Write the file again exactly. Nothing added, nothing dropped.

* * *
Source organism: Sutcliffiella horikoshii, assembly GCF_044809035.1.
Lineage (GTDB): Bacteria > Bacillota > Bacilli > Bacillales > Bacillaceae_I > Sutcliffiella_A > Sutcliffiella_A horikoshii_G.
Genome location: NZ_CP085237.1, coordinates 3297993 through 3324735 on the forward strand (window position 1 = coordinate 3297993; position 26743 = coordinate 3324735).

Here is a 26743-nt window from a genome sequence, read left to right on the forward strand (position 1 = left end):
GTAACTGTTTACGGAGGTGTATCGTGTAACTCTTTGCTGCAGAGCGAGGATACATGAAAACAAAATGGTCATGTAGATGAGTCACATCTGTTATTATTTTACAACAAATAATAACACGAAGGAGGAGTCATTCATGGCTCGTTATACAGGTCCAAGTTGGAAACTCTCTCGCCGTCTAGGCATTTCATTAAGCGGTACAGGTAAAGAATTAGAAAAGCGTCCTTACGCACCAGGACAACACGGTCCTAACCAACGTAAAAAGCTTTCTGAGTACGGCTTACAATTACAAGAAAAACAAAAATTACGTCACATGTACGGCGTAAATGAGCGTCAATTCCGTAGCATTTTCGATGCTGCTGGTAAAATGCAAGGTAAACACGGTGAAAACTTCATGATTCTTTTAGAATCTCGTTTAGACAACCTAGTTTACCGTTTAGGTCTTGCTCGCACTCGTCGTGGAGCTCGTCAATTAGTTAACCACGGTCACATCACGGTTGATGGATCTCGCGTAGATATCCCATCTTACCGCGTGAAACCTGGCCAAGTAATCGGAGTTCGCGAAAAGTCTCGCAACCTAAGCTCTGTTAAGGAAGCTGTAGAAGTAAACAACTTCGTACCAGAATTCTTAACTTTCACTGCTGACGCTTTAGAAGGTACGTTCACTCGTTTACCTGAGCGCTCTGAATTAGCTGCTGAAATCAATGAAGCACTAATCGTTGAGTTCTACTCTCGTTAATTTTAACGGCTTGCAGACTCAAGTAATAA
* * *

Source organism: Sutcliffiella horikoshii, assembly GCF_044809035.1.
Lineage (GTDB): Bacteria > Bacillota > Bacilli > Bacillales > Bacillaceae_I > Sutcliffiella_A > Sutcliffiella_A horikoshii_G.
Genome location: NZ_CP085237.1, coordinates 3297993 through 3324735 on the forward strand (window position 1 = coordinate 3297993; position 26743 = coordinate 3324735).

Here is a 26743-nt window from a genome sequence, read left to right on the forward strand (position 1 = left end):
GTAACTGTTTACGGAGGTGTATCGTGTAACTCTTTGCTGCAGAGCGAGGATACATGAAAACAAAATGGTCATGTAGATGAGTCACATCTGTTATTATTTTACAACAAATAATAACACGAAGGAGGAGTCATTCATGGCTCGTTATACAGGTCCAAGTTGGAAACTCTCTCGCCGTCTAGGCATTTCATTAAGCGGTACAGGTAAAGAATTAGAAAAGCGTCCTTACGCACCAGGACAACACGGTCCTAACCAACGTAAAAAGCTTTCTGAGTACGGCTTACAATTACAAGAAAAACAAAAATTACGTCACATGTACGGCGTAAATGAGCGTCAATTCCGTAGCATTTTCGATGCTGCTGGTAAAATGCAAGGTAAACACGGTGAAAACTTCATGATTCTTTTAGAATCTCGTTTAGACAACCTAGTTTACCGTTTAGGTCTTGCTCGCACTCGTCGTGGAGCTCGTCAATTAGTTAACCACGGTCACATCACGGTTGATGGATCTCGCGTAGATATCCCATCTTACCGCGTGAAACCTGGCCAAGTAATCGGAGTTCGCGAAAAGTCTCGCAACCTAAGCTCTGTTAAGGAAGCTGTAGAAGTAAACAACTTCGTACCAGAATTCTTAACTTTCACTGCTGACGCTTTAGAAGGTACGTTCACTCGTTTACCTGAGCGCTCTGAATTAGCTGCTGAAATCAATGAAGCACTAATCGTTGAGTTCTACTCTCGTTAATTTTAACGGCTTGCAGACTCAAGTAATAA